When it comes to managing I.T. in business, service credibility is essential for lasting operational success. Credibility is earned when the end-user community accepts that the I.T. department is capable, interested, invested and equipped to deliver. So how is credibility earned? It takes the right skills, common sense standards, and a willingness to embrace all the key challenges.
As a management discipline, I.T. management is defined by the practices, policies and procedures used to manage the selection, implementation, usage and maintenance of all types of information technology in all types of business environments. In practice, I.T. management is both a business function and an organizational imperative. We have all come to know that technology is critical to many, if not all, business operations. That puts a double burden on the average I.T. shop. First, technology has to work and be utilized. Then, technology has to make a difference - it has to serve a purpose and it has to add value.
And that's where the challenge begins. As a business practice, I.T. management is more than "installing and maintaining technology" (which is already pretty important) - it's also about using technology in a way that both "supports and transforms". And, in the real world, no I.T. department can serve both goals without sufficient credibility. In fact, I.T. managers must consistently demonstrate that they not only have sufficient technical expertise, but that they also know the "business", how it works, and what it needs (now and in the future). And that level of credibility depends on the right combination of executable service strategy skills and service strategy standards.
It takes a diverse portfolio of management skills and abilities to build lasting I.T. credibility (and related management success). While I.T. management skills begin with subject matter expertise ("the technology"), I.T. managers and professionals must also have solid understanding of general management and business operations practices. That's where the "hats" come in.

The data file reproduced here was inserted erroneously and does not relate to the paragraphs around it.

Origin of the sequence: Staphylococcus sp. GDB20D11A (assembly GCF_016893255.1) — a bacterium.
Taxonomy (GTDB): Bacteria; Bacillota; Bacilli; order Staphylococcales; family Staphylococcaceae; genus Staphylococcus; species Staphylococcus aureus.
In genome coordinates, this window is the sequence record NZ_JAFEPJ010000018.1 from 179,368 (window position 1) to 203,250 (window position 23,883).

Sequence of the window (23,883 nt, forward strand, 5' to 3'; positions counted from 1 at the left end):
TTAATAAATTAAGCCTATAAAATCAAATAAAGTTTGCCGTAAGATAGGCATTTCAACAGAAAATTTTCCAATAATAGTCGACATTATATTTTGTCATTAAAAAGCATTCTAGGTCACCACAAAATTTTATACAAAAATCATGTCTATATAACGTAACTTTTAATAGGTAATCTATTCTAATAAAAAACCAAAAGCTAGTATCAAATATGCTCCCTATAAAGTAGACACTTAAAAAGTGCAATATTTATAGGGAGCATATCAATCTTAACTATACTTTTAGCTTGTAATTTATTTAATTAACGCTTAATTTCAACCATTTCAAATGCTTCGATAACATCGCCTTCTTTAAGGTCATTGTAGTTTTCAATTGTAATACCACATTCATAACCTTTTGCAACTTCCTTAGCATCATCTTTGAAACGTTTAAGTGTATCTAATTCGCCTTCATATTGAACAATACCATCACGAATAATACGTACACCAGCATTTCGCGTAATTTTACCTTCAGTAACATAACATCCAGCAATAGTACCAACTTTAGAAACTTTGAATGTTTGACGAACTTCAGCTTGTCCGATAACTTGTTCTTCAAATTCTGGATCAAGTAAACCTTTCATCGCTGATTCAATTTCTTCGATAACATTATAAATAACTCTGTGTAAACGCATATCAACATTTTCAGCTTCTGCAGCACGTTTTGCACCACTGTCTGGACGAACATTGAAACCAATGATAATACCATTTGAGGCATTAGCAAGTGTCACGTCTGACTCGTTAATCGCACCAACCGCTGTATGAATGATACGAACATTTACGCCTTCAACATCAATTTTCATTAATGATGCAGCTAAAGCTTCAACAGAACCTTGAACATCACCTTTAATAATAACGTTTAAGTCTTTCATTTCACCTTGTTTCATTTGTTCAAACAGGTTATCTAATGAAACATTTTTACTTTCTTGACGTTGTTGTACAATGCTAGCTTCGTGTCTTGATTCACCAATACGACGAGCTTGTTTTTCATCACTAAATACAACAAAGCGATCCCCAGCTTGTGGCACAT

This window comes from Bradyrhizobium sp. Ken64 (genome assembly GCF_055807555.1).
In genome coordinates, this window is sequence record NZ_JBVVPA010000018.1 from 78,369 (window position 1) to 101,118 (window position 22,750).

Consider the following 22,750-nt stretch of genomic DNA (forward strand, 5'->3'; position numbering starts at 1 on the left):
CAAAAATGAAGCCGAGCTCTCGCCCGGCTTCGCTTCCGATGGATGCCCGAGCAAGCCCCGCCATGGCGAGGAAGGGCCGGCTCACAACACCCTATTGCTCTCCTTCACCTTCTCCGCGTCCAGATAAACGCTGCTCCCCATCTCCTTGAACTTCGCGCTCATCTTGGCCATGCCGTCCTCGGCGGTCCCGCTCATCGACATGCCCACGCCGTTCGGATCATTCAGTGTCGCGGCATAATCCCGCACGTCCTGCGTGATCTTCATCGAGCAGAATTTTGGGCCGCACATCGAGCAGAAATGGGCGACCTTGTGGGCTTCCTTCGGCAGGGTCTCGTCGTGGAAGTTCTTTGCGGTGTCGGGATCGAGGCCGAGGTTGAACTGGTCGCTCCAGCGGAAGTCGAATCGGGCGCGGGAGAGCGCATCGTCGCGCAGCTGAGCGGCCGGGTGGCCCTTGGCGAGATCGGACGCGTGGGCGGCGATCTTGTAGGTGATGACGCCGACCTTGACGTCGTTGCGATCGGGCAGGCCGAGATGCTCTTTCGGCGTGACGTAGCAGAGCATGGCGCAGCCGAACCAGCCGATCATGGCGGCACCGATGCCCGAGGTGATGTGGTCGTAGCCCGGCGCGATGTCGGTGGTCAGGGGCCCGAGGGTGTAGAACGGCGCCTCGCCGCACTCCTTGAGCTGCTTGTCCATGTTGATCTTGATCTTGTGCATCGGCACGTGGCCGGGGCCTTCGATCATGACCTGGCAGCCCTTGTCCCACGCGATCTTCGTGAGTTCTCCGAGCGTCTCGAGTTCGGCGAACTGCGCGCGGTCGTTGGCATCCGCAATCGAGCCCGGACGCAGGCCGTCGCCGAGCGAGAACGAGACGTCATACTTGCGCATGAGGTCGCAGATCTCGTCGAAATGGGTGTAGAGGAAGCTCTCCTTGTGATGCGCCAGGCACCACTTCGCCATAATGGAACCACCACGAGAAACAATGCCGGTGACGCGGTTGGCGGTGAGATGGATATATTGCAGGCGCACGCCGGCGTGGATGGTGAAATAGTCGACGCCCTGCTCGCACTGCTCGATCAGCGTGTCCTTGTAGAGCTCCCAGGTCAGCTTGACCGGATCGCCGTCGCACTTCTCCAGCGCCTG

In fact, there's at least seven (7) "hats" required to make technology work, keep it running, deliver successful projects, manage the "business of managing I.T.", market I.T. services, initiatives and projects, strive for I.T./business alignment, and to advise on all strategic technology matters. This takes multiple skills, starting with the "top 12" listed below:
We all know that work is easier, and success is more likely, when you can manage with a "roadmap" rather than a blank slate. Pre-defined I.T. management standards provide that roadmap, giving you tested practices and procedures to guide planning actions and decisions. Standards set a baseline for how projects are managed and services are delivered, saving time, improving quality and lowering costs.
But simply having "standards" is not enough. They have to be the "right" standards for your needs. The "right" standards will always be sufficiently actionable, realistic, relevant, and above all, flexible, and they must address the "big 4" management demands (strategic planning, problem management, policy development and projects). These are the areas where purpose, proficiency and productivity are most needed and can have the most significant impact.
In broadest terms, an "I.T. vision" is strategic approach to managing information technology (IT) departments and functions within business environments. That’s the broad view, but as usual, the devil is in the details. Read on to learn more about the value of “vision based” I.T. management – what it takes, who will benefit, and how it is achieved. Read More
Are you ready to lead your I.T. department to become more valued, relevant and responsive? If so, then you need the IT Service Strategy Toolkit from ITtoolkit.com! The Toolkit teaches you how to "add value" to IT projects and services -- using our time-saving "service strategy process". It's ready for instant download, filled with 400+ pages of steps, guidelines, practices and templates. Find Out More
Strategic "project fast tracking" is a streamlined project management process, specifically used to overcome the most common types of project obstacles, including insufficient time, resource shortages, budgetary deficiencies and stakeholder conflicts.
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